(Andy Martin Jr.)

A quick glance at the Western Conference standings shows the Phoenix Coyotes as one of the stronger teams out of the gate.

Some point to a new confidence generated by stable ownership. Others mention the coaching acumen of Dave Tippett for success and some cite general manager Don Maloney for putting players in place to produce in key situations.

The resurgence of captain Shane Doan, as well, cannot be minimized and goalie Mike Smith continues to keep the Coyotes in games with stellar efforts.

Perhaps the biggest factor for the Coyotes success through the first month of the season is the play and production from the blue line.

Clearly, the emergence of Oliver Ekman-Larsson and elevation of his game has turned heads.

Coming into the Coyotes’ home game with Tampa Bay this Saturday, Ekman-Larsson is third among defensemen in scoring and only the Senators’ Erik Karlsson (18) and P. K. Stubben of Montreal (17) have more scoring points. In 20 games to date, the 22-year-old native of Karlskrona, Sweden has four goals and 12 assists for 16 points.

If Ekman-Larsson remains a threat with the puck, he’s only complemented by teammate Keith Yandle.

An offensive-minded defenseman, Yandle has changed his approach this season and concentrates on a greater defensive approach. Still, the native of Boston, and huge Red Sox fan, leads all NHL defensemen in assists with 15, and that’s coming into play Saturday.

“We’re fortunate to have such a great group back there,” Doan said. “Guys like Ekman-Larsson and Yandle tend to get all the ink, but there is a solid corps. Even a guy like David Rundblad, who’s trying to earn minutes here, could be a starter on a number of teams.”

Derek MorrisTo balance the play of Yandle and Ekman-Larsson, Doan identified important contributors from the blue line, including Zbynek Michalek, David Schlemko, Rostislav Klesla, Michael Stone and Derek Morris.

For his part, Morris was enjoying perhaps the best year in this 16-year NHL career.

Before he went down with a lower back injury during a game against Vancouver on November 5, the 36-year-old native of Edmonton scored four goals and was credited with 10 points. At the time of his injury, that was good enough to be among top scoring defensemen.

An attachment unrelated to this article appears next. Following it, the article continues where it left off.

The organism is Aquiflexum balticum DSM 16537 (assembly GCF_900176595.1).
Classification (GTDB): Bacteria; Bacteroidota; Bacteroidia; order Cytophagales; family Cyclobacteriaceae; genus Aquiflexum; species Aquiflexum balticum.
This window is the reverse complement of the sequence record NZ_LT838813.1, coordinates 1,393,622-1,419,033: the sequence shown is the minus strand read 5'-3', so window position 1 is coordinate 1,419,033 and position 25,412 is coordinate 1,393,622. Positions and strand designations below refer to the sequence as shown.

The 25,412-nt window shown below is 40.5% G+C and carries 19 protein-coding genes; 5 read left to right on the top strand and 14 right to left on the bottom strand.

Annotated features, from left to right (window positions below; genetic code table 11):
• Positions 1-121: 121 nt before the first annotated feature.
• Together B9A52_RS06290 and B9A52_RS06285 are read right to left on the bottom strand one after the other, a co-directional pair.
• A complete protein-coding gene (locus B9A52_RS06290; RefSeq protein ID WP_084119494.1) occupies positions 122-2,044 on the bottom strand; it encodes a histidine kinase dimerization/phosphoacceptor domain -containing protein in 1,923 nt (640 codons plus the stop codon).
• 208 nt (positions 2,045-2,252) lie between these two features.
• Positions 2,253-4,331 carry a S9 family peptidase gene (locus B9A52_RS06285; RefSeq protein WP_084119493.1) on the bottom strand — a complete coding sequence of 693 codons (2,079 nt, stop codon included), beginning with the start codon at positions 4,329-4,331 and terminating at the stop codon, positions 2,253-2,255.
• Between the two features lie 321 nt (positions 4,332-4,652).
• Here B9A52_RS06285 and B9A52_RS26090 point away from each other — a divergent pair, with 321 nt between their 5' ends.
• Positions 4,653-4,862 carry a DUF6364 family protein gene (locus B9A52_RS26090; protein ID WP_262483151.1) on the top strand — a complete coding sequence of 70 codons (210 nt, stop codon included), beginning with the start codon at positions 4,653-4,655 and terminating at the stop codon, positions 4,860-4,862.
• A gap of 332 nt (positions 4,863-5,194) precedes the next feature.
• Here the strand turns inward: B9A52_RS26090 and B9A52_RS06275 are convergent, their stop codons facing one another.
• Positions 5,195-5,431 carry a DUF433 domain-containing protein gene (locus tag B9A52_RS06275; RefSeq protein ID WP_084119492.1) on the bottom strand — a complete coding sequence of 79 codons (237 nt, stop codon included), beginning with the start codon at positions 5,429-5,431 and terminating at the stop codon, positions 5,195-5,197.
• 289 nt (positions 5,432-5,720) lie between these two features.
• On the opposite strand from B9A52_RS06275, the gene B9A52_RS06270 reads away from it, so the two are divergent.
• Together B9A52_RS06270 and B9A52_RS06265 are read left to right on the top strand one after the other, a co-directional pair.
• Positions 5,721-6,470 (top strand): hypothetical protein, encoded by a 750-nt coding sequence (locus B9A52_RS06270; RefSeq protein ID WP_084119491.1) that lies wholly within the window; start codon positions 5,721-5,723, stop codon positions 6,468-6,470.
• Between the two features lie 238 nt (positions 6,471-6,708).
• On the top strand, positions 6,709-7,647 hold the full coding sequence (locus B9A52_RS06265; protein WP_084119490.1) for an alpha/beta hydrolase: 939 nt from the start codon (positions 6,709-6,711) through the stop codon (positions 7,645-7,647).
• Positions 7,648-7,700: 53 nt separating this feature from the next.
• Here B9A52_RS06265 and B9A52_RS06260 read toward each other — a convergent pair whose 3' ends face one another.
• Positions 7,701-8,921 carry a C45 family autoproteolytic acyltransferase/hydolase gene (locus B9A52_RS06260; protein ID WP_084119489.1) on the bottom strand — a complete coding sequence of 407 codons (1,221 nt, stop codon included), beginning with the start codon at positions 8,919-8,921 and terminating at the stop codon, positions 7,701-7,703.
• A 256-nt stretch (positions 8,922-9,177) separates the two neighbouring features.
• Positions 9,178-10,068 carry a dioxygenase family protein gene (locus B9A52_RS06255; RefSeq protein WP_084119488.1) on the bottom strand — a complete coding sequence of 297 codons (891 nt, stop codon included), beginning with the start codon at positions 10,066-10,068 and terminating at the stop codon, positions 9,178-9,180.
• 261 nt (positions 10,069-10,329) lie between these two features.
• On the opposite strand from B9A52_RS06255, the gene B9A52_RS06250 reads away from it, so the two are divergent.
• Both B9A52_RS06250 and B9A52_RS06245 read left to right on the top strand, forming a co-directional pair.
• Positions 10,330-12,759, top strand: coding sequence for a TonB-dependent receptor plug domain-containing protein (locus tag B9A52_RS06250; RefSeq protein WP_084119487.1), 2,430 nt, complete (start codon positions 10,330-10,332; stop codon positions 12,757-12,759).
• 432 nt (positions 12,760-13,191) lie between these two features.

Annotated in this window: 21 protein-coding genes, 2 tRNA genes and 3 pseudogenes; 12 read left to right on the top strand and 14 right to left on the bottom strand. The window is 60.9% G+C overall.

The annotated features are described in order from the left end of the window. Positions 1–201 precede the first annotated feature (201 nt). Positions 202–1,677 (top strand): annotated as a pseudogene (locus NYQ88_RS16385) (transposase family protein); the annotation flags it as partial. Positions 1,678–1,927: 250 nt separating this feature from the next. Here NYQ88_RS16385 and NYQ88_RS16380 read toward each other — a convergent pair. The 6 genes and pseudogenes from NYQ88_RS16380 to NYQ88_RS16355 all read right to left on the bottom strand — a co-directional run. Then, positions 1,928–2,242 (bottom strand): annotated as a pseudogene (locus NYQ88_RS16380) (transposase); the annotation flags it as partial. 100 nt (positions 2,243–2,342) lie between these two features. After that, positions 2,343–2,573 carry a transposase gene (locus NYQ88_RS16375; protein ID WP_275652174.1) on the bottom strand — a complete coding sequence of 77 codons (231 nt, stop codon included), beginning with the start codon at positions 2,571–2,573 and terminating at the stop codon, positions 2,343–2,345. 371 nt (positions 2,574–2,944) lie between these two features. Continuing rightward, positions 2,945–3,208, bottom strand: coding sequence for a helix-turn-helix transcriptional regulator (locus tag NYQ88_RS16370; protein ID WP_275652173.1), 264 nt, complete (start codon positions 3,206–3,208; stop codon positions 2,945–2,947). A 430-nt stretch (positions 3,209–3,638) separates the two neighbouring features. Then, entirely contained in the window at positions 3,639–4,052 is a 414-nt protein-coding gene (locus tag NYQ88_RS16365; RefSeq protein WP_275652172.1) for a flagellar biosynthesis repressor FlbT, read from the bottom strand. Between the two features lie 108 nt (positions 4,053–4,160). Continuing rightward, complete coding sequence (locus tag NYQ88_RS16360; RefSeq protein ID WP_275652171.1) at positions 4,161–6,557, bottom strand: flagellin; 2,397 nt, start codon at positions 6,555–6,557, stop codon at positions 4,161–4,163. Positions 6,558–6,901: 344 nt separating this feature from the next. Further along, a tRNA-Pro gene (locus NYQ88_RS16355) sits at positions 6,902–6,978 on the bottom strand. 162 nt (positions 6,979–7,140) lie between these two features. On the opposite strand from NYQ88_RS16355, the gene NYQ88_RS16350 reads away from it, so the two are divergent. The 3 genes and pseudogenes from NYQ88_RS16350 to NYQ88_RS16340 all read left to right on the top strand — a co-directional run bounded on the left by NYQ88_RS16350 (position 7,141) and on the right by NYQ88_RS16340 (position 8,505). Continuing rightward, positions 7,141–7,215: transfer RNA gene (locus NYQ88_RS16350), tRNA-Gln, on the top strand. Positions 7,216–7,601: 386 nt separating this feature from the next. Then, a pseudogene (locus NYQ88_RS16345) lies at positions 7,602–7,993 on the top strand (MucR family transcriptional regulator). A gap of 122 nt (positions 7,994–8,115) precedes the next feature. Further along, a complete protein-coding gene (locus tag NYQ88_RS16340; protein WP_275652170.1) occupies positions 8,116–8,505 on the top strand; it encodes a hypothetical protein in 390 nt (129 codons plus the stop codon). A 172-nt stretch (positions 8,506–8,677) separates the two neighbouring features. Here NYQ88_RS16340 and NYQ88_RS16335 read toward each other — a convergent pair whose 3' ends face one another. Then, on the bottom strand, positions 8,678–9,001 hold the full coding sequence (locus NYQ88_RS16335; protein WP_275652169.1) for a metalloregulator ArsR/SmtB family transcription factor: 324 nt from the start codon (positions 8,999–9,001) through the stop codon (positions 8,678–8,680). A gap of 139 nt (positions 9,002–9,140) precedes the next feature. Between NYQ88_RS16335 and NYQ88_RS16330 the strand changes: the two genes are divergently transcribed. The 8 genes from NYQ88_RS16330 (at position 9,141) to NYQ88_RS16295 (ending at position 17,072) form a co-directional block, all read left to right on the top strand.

Coming into play Saturday, only Torey Krug of Boston (six), Karlsson (six), and Dan Boyle of San Jose (five) have scored more. Morris is tied with four others, including teammate Ekman-Larsson, with those four goals.

“We believe we can contribute,” Morris said of the defensemen. “We have a lot of depth and everyone is contributing. There are guys who played here together for a long time and it’s a good corps.”

Morris then points to a critical reason why defensemen have been able to jump into plays and make things happen.

“The forwards are doing an excellent job of forechecking,” he added. “We’re getting more chances in the opposing end and we, as defensemen, can hang back and control the blue line. Most important, we believe in ourselves.”

While discussion may be early, the Coyotes could have two Olympians coming from the blue line.

Yandle has a more-than-even shot to skate for the United States in Sochi, and Ekman-Larsson should be a stable for Team Sweden.

After the Winter Games, the NHL enters the stretch drive and, at this point, the Coyotes’ fortunes in both the Western Conference and Stanley Cup playoffs could depend on play from the blue line.

About The Author

Mark Brown is a former sports editor for daily newspapers in the Philadelphia and Cincinnati markets. He was named Best Sports Columnist, honorable mention 2004 by the Associated Press Society of Ohio. He is a contributor to major daily newspapers, including the Chicago Sun Times, Philadelphia Inquirer, Honolulu Star-Bulletin, Milwaukee Journal, Arizona Republic, Nashville Tennessean and the Associated Press. He was a Featured Columnist for bleacherreport.com and covered the Arizona Coyotes.